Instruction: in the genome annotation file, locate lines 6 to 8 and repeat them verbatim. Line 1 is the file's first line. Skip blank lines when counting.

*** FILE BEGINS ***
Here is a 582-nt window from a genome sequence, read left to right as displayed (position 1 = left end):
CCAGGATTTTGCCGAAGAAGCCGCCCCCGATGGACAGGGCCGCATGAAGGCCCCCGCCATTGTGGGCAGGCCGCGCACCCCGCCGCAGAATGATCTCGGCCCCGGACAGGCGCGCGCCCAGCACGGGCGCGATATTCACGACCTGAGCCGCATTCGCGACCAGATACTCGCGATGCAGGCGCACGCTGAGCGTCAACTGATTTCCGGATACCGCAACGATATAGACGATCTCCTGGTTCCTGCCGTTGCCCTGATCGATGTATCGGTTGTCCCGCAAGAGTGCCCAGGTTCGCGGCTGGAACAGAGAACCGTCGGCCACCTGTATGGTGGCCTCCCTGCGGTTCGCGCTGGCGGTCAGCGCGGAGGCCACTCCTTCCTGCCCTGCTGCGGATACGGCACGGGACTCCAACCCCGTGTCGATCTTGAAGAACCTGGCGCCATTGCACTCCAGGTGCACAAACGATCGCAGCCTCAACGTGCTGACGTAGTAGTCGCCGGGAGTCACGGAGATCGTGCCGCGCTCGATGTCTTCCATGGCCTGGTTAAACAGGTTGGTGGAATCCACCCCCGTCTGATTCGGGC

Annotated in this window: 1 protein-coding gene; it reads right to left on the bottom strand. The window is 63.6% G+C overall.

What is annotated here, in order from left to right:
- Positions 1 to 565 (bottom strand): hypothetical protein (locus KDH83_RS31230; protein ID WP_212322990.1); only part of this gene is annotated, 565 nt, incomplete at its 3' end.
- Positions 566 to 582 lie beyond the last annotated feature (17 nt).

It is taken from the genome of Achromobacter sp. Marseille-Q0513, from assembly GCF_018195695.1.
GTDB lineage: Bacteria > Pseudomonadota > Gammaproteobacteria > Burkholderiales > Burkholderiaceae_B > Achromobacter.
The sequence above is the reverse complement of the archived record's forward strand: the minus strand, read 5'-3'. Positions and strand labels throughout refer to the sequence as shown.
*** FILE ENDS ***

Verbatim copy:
- Positions 566 to 582 lie beyond the last annotated feature (17 nt).

It is taken from the genome of Achromobacter sp. Marseille-Q0513, from assembly GCF_018195695.1.
GTDB lineage: Bacteria > Pseudomonadota > Gammaproteobacteria > Burkholderiales > Burkholderiaceae_B > Achromobacter.